Sources[edit]

The article has a lot of sources of borderline quality. Some are from websites, and some run through IP addresses. All very messy. I'm also uncertain whether the list of ORs for certain risk factors is meaningful for any reader. Personally, I'd prefer to have all items of that list sourced to a single review. JFW | T@lk 00:41, 2 December 2008 (UTC)

Suggest to move article to "Preterm birth"[edit]

Post move clear-up[edit]

Ok now the page is moved, I adjusted the lead a little to reflect this, but before going further, do we leave premature birth as a straight redirect, explaining the difference in this article, or as an article in it's own right leaving this one with more focus? following is the line I cut fromintro which might the basis of premature birth miniarticle ; 'Premature birth whose organs are insufficiently developed, requiring medical support for survival. It is closely related to preterm birth' LeeVJ (talk) 16:16, 14 December 2008 (UTC)

I think Premature birth should redirect to Preterm birth, where there should be a mention of premature birth in the lead and a paragraph comparing and contrasting the two. --Una Smith (talk) 16:25, 14 December 2008 (UTC)

On further reflection, agree this is the way to go, a smaller article on premature birth would inevitably lead to a merge request into this article! LeeVJ (talk) 18:21, 14 December 2008 (UTC)
I reworked the lead and section on prematurity, inverting a lot of the paragraph structure, to better relate preterm and premature, and transition to the rest of the article. --Una Smith (talk) 00:13, 16 December 2008 (UTC)

leveles of preterm - classification[edit]

Routing around for refs found this one:[Moutquin JM (2003). "Classification and heterogeneity of preterm birth". BJOG. 110 Suppl 20: 30–3. PMID 12763108.  Unknown parameter |month= ignored (help)] I don't have full text but abstract gives several severities, and causes which seem more concise than current causes: LeeVJ (talk) 18:38, 14 December 2008 (UTC)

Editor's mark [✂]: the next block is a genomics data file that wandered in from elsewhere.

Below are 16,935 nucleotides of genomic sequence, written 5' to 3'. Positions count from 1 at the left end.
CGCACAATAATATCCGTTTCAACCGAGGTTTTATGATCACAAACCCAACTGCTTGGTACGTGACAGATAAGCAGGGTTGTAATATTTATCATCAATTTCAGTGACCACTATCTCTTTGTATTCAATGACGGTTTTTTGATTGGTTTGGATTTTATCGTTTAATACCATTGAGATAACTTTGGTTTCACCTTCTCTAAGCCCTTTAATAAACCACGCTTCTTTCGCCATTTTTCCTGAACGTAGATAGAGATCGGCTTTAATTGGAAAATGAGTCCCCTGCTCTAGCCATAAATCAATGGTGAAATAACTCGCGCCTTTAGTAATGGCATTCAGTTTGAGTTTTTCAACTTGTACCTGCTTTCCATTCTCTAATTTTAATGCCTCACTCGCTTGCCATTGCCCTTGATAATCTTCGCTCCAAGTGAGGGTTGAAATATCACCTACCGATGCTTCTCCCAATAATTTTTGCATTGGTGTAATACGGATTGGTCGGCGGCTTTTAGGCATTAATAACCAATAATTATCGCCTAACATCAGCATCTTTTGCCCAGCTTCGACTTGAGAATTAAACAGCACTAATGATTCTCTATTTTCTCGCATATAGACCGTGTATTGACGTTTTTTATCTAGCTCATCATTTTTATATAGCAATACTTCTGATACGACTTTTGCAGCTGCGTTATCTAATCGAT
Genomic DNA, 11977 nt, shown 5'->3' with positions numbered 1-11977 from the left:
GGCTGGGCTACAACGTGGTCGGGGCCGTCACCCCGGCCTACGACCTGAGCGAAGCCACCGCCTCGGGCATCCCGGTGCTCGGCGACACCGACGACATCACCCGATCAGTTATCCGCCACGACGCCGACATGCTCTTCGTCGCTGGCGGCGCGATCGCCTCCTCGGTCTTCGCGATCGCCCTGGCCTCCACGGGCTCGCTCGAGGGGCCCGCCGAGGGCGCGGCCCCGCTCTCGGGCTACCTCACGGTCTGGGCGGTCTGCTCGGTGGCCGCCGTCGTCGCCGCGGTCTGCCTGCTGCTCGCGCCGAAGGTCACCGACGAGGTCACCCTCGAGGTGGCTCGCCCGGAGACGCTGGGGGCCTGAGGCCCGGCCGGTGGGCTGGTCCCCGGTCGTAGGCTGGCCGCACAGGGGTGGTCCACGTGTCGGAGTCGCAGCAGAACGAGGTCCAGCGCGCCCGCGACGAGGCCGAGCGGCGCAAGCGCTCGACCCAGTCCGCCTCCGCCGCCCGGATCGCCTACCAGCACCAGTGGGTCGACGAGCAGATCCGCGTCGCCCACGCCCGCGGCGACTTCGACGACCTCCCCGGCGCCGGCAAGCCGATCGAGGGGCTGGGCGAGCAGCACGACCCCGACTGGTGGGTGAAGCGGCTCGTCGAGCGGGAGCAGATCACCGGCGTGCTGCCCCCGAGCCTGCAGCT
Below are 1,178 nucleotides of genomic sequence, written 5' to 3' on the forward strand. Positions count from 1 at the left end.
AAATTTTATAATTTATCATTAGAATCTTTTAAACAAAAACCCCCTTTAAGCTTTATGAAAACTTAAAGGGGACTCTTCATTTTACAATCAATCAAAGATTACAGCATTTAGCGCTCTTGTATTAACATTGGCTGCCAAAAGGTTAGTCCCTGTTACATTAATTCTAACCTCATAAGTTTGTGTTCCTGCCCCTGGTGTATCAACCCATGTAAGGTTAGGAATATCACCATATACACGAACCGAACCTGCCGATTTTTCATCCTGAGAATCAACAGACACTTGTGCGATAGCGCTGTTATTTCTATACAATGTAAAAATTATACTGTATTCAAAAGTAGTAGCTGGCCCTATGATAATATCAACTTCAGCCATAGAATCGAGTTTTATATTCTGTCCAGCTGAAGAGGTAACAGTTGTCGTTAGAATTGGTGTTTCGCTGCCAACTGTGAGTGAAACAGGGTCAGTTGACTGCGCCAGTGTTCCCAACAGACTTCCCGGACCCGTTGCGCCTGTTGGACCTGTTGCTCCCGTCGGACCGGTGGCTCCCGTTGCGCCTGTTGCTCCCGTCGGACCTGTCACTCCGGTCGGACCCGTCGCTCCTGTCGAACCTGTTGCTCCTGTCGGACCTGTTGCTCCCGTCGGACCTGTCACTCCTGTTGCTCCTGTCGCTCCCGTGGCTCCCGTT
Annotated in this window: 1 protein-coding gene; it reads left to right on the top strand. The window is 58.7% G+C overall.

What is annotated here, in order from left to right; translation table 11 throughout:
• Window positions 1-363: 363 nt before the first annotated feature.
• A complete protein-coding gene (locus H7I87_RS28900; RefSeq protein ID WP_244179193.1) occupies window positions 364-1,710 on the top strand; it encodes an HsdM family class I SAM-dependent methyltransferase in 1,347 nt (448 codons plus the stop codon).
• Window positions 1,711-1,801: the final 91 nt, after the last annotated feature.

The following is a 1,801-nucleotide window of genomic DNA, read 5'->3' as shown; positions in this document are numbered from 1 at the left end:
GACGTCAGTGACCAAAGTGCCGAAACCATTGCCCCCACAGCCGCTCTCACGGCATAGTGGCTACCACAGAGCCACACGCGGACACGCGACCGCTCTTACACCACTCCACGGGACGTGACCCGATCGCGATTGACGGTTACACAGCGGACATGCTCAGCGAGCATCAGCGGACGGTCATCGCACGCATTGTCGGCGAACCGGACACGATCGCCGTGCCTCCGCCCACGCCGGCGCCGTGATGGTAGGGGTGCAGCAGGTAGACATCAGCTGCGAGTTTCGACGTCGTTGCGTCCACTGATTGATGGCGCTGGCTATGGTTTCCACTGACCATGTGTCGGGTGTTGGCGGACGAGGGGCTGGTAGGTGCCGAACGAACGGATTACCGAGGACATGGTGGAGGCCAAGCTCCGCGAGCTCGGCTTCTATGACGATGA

Preterm birth is stratified into mild preterm (32-36 weeks), very preterm (28-31 weeks) and extremely preterm (<28 weeks) with increasing neonatal mortality and morbidity. Recent studies suggested that infection was mostly responsible for extreme preterm birth, while stress and lifestyle accounted for mild preterm birth, and a mixture of both conditions contributed to very preterm birth

Revision 12/15/08[edit]

I revised the article in an attempt to bring it up to speed incorporating information of recent review articles, notably from Lancet in early 2008 that provided the framework of I, II, and III intervention. I also attempted to preserve the work that had been done as much as I could. The work is not complete (not that I expect it ever to be), and the references have not yet been all checked. Ekem (talk) 03:21, 15 December 2008 (UTC)

Did I blink? Nice job! LeeVJ (talk) 15:11, 15 December 2008 (UTC)

Premature birth[edit]

Every instance of "premature birth" in Wikipedia probably should be changed, disambiguated, either to preterm birth or to "premature (baby)". Some sections of this article are not about preterm birth but about premature babies. Also, in some cases very early delivery is required; such deliveries are not preterm births in the sense of this article, but the babies nonetheless are premature. So perhaps we do need a separate article about premature babies. --Una Smith (talk) 16:55, 17 December 2008 (UTC)

I think it is ok to have both "preterm birth" and "premature babies" described in this article. Even a delivery through Cesarean section can be regarded as a birth. Mikael Häggström (talk) 21:10, 18 March 2013 (UTC)

Abortion - preterm birth link.[edit]